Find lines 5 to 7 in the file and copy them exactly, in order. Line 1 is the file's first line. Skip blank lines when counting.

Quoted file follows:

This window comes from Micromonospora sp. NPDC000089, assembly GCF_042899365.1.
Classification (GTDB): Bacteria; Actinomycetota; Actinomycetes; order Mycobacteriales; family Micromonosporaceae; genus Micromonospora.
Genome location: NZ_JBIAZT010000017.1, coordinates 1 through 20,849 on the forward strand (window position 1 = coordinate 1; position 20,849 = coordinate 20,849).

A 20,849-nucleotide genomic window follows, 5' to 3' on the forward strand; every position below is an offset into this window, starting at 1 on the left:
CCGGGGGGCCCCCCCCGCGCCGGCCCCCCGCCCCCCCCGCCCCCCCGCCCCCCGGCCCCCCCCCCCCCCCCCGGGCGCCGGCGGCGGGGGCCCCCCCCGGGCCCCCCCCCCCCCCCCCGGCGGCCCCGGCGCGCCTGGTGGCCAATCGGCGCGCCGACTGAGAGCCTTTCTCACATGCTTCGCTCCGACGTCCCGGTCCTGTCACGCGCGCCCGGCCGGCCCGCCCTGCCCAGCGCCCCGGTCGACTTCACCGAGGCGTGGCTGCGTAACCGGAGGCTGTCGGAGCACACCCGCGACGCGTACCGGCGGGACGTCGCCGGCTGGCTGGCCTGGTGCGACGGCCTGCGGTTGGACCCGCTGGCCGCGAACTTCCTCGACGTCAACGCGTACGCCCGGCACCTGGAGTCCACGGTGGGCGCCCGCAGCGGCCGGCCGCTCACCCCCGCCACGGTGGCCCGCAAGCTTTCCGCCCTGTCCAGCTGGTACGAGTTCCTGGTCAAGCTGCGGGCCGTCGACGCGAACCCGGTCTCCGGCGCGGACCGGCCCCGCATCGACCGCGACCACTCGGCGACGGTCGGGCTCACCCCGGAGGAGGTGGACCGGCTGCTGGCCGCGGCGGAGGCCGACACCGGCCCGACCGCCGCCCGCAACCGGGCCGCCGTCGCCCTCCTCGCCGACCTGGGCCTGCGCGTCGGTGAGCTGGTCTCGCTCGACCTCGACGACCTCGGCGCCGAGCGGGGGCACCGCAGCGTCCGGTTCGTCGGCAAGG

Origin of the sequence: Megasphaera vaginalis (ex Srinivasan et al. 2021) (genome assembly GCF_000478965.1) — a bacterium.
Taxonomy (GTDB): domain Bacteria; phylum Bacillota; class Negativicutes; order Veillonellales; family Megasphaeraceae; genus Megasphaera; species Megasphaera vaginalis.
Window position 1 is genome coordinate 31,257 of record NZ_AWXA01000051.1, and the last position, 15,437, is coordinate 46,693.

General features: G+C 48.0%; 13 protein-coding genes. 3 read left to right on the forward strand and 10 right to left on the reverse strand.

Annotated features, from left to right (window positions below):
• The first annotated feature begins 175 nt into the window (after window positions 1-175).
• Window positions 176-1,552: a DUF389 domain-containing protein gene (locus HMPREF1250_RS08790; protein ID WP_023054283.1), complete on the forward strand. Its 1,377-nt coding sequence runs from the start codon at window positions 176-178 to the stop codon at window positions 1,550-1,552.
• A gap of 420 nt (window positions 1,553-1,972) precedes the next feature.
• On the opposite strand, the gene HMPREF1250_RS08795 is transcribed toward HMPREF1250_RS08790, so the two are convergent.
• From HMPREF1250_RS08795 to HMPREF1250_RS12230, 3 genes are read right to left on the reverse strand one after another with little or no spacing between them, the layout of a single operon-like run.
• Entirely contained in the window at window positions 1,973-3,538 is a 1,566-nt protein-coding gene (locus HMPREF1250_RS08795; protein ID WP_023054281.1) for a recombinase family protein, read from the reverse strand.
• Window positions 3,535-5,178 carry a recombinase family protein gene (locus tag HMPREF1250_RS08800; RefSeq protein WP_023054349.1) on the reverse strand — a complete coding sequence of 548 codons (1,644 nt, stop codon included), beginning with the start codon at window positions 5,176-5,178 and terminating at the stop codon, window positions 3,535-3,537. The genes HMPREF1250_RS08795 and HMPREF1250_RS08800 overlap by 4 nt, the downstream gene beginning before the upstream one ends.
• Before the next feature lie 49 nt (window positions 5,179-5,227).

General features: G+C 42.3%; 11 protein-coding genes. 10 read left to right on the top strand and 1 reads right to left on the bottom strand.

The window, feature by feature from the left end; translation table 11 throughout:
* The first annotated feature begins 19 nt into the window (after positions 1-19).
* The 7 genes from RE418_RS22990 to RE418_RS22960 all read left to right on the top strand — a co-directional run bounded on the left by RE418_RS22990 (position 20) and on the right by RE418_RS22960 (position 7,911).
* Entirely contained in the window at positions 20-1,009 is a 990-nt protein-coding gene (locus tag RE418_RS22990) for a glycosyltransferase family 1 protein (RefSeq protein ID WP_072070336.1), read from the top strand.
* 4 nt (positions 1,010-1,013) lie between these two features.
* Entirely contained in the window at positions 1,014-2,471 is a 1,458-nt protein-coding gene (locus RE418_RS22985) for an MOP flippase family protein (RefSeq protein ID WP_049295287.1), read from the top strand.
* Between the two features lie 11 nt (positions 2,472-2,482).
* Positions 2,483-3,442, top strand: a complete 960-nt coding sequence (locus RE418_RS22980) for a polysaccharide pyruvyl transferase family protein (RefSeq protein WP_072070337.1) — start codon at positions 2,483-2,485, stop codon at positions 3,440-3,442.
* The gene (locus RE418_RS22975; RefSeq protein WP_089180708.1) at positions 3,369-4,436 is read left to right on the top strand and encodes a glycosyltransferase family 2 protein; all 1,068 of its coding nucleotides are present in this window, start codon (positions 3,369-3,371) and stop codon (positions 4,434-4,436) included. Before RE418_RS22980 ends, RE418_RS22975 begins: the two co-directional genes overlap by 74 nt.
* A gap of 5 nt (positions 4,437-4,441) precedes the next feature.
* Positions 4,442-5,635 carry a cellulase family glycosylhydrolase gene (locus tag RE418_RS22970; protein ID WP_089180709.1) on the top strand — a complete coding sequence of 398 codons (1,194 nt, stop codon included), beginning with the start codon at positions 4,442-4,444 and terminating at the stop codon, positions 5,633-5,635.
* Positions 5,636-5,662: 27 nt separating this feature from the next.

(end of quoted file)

CCGGGGGGCCCCCCCCGCGCCGGCCCCCCGCCCCCCCCGCCCCCCCGCCCCCCGGCCCCCCCCCCCCCCCCCGGGCGCCGGCGGCGGGGGCCCCCCCCGGGCCCCCCCCCCCCCCCCCGGCGGCCCCGGCGCGCCTGGTGGCCAATCGGCGCGCCGACTGAGAGCCTTTCTCACATGCTTCGCTCCGACGTCCCGGTCCTGTCACGCGCGCCCGGCCGGCCCGCCCTGCCCAGCGCCCCGGTCGACTTCACCGAGGCGTGGCTGCGTAACCGGAGGCTGTCGGAGCACACCCGCGACGCGTACCGGCGGGACGTCGCCGGCTGGCTGGCCTGGTGCGACGGCCTGCGGTTGGACCCGCTGGCCGCGAACTTCCTCGACGTCAACGCGTACGCCCGGCACCTGGAGTCCACGGTGGGCGCCCGCAGCGGCCGGCCGCTCACCCCCGCCACGGTGGCCCGCAAGCTTTCCGCCCTGTCCAGCTGGTACGAGTTCCTGGTCAAGCTGCGGGCCGTCGACGCGAACCCGGTCTCCGGCGCGGACCGGCCCCGCATCGACCGCGACCACTCGGCGACGGTCGGGCTCACCCCGGAGGAGGTGGACCGGCTGCTGGCCGCGGCGGAGGCCGACACCGGCCCGACCGCCGCCCGCAACCGGGCCGCCGTCGCCCTCCTCGCCGACCTGGGCCTGCGCGTCGGTGAGCTGGTCTCGCTCGACCTCGACGACCTCGGCGCCGAGCGGGGGCACCGCAGCGTCCGGTTCGTCGGCAAGG

Origin of the sequence: Megasphaera vaginalis (ex Srinivasan et al. 2021) (genome assembly GCF_000478965.1) — a bacterium.
Taxonomy (GTDB): domain Bacteria; phylum Bacillota; class Negativicutes; order Veillonellales; family Megasphaeraceae; genus Megasphaera; species Megasphaera vaginalis.